Office set up to manage debts

A NEW office has been set up for debt management, an official has revealed.

Finance and National Economy Ministry Under-Secretary Yousif Humood said it was continuously assessing government debt and suggesting necessary options.

He told the Shura Council during its weekly session yesterday that a ministerial committee has also been formed to reduce spending and increase revenues.

The ministry told the chamber’s financial and economic affairs committee earlier that Bahrain’s borrowing reached BD13 billion at the end of last year.

Bahrain’s current government debt constitutes around 118 per cent of its gross domestic product (GDP).

Shura members unanimously approved a decree issued by His Majesty King Hamad during the National Assembly recess to amend the 1977 Bonds Law to increase the ceiling of borrowing to BD15bn.

“The continued deficit and repayment of current loans and interest on them requires further borrowing,” said Mr Humood.

“Experts in the new office are helping us control the deficit and provide us with updates on borrowing options,” he added.

“The office has also helped us secure bonds at 50 per cent lower interest than normal, while also identifying available cash sources in the market.”

He said currently Bahrain has a ‘B+ stable’ international credit rating.

“If the deficit continues to be high, the outcome will be negative in the ratings, so we have formed a ministerial committee to reduce spending in line with the Fiscal Balancing Programme we want to achieve by the end of next year.

“In general, we are safe internationally but a higher credit rating is our target.”

Mr Humood said the government had to resort to borrowing to protect public interests.

“We are working to restructure revenues and spending as the country continues with its sustainable development programme, and if we need to borrow we will be forced to do that.”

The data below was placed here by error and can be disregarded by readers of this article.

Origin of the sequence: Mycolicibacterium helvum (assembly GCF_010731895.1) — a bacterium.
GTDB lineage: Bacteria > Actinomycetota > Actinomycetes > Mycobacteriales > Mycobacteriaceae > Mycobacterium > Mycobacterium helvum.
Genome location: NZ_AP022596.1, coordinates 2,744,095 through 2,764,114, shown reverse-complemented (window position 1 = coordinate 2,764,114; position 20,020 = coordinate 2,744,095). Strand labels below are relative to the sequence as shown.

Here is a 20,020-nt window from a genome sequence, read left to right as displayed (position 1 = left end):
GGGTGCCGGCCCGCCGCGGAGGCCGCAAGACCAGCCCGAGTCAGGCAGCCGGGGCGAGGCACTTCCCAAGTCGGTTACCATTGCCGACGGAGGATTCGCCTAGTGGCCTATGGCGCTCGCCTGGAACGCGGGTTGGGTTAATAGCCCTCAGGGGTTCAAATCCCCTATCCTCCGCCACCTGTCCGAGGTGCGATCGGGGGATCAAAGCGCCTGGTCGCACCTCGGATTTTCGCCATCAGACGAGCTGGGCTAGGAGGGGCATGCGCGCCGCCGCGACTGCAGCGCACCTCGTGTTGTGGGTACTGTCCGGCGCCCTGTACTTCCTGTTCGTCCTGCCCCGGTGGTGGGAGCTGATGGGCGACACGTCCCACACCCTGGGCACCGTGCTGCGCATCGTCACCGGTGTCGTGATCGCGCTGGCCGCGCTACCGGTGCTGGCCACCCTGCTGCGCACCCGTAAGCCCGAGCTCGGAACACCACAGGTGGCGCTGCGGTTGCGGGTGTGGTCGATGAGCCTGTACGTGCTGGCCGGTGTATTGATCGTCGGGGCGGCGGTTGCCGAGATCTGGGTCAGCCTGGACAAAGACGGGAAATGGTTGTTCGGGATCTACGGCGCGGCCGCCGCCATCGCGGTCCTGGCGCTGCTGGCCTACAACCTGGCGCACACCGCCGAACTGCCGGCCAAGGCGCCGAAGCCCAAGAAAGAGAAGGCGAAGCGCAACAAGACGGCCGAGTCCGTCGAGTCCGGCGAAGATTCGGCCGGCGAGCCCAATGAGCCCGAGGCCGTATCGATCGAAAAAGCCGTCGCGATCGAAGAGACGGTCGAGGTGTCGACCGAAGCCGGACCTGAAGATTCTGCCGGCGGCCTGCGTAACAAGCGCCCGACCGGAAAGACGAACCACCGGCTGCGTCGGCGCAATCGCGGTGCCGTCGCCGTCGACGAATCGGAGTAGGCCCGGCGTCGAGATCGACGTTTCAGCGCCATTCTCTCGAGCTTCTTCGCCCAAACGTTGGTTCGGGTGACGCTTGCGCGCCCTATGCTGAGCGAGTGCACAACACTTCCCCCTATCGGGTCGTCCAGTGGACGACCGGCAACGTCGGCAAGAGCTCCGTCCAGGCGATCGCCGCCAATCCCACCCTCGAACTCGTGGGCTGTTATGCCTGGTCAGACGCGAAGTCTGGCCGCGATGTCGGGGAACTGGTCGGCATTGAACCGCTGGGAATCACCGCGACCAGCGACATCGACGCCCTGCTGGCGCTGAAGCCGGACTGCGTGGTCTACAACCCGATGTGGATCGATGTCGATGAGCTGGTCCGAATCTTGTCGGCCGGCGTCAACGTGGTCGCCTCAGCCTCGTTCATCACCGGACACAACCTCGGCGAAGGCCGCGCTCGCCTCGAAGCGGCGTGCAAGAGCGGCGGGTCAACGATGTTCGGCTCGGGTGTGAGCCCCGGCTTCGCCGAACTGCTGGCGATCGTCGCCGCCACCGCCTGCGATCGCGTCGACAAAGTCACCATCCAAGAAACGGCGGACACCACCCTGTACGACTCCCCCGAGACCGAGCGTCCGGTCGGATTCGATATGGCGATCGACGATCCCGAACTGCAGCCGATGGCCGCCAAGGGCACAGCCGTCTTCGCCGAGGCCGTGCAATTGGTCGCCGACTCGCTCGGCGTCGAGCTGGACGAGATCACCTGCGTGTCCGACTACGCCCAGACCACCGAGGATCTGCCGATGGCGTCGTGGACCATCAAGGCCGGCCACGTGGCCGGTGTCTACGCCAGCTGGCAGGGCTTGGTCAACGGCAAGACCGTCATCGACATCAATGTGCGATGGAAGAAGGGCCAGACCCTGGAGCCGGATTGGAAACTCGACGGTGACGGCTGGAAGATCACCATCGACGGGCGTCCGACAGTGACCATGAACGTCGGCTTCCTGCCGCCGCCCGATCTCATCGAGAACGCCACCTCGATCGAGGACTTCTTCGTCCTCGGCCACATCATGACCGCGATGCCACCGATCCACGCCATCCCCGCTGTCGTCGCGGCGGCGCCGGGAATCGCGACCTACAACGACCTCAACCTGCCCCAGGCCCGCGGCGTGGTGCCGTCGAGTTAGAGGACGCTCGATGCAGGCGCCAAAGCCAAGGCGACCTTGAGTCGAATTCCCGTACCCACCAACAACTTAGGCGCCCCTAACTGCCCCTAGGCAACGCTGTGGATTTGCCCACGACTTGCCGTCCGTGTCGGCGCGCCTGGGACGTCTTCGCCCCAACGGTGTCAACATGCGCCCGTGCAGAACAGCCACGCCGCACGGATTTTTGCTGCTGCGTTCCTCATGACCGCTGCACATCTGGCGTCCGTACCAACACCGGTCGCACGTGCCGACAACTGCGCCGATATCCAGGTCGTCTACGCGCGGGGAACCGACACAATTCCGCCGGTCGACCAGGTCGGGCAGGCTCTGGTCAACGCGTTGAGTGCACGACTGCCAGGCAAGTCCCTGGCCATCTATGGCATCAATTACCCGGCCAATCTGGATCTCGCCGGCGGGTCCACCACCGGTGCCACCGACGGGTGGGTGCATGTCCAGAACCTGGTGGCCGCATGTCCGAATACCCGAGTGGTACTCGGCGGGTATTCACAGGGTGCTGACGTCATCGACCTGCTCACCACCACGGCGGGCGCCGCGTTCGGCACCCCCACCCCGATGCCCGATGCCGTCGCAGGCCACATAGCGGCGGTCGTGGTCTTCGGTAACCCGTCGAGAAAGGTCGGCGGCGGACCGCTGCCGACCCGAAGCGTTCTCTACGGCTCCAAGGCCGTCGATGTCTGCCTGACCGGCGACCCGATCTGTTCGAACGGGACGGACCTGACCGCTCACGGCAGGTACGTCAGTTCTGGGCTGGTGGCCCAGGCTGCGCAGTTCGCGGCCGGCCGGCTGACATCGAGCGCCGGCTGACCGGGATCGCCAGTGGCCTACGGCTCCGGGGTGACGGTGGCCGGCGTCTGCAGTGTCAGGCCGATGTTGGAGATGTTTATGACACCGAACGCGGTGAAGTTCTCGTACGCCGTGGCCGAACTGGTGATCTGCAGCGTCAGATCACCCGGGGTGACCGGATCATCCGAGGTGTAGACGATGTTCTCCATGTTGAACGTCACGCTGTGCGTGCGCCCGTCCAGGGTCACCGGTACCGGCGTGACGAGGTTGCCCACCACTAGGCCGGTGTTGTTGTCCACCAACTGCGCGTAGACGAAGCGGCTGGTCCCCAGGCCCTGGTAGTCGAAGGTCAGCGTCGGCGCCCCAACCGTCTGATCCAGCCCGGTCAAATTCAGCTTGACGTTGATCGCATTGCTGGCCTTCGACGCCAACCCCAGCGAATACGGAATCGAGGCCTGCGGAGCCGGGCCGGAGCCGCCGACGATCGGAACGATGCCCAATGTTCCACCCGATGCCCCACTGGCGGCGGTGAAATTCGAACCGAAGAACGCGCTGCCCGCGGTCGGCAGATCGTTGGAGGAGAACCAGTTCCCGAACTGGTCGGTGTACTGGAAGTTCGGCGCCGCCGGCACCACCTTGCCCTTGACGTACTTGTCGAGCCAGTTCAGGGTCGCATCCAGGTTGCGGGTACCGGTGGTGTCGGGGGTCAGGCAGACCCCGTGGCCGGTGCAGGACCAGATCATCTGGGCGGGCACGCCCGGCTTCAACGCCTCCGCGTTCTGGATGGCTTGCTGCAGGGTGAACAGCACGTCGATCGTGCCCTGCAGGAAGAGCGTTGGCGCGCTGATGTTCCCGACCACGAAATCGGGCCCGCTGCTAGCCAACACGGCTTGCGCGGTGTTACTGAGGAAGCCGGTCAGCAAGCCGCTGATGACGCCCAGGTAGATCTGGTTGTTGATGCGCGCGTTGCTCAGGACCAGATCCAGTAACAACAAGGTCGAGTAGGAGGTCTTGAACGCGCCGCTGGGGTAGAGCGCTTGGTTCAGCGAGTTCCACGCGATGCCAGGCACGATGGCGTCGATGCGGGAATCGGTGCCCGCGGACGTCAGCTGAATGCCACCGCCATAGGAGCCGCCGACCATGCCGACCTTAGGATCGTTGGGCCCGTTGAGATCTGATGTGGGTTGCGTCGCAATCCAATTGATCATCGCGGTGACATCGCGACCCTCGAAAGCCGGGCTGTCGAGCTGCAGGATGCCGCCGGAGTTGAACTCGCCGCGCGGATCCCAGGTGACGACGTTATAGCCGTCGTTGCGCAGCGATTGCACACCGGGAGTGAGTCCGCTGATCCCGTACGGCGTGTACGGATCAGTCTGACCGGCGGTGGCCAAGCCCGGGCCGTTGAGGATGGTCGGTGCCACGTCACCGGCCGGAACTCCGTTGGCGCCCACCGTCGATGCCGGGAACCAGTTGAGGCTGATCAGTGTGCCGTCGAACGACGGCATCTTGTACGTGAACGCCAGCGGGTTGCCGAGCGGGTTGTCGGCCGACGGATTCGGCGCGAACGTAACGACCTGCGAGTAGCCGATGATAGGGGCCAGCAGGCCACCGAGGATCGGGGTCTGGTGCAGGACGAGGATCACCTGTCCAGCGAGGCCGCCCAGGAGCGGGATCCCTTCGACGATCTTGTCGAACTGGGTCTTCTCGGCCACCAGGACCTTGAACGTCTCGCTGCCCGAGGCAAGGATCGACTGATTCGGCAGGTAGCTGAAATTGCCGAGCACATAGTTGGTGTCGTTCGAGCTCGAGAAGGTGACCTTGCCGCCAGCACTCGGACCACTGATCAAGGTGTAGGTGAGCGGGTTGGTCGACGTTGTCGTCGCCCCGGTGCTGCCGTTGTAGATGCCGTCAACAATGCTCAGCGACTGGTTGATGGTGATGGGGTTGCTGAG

Shura financial and economic affairs committee chairman Khalid Al Maskati said there were various quick financial management options, but the government didn’t want to take that approach.

The options include raising the rate of value-added tax (VAT) from the current 5pc, introduce income tax and impose levies on companies.

“Increasing non-oil revenues through taxation is a fast option, but us legislators are against this and thankfully the government shares the same sentiment and has not gone through this route,” he said.

Out of the BD13bn borrowed last year, the government has not used BD673m.

However, the government expects borrowing to reach BD14.9bn by the end of next year.

Shura Council chairman Ali Saleh Al Saleh said Bahrain, like other countries, was facing a financial crisis and economic slowdown.

“We (legislators) are seeking two polarising solutions, each as difficult as the other,” he said.

“Control the deficit and protect public welfare. The government wanted to give the private sector a chance to take up work and push up the economy.

“What happened with Covid-19 and a slump in oil prices made the survival of the private sector and people dependant on the government and borrowing was the best option.”

Shura Council first vice-chairman Jamal Fakhro said the ministry has presented ideas to control existing debt and not solutions to stop debt.

“The B+ rating is like 14 out of 20 which is low and there has to be real solutions to go up in the rating,” he said.




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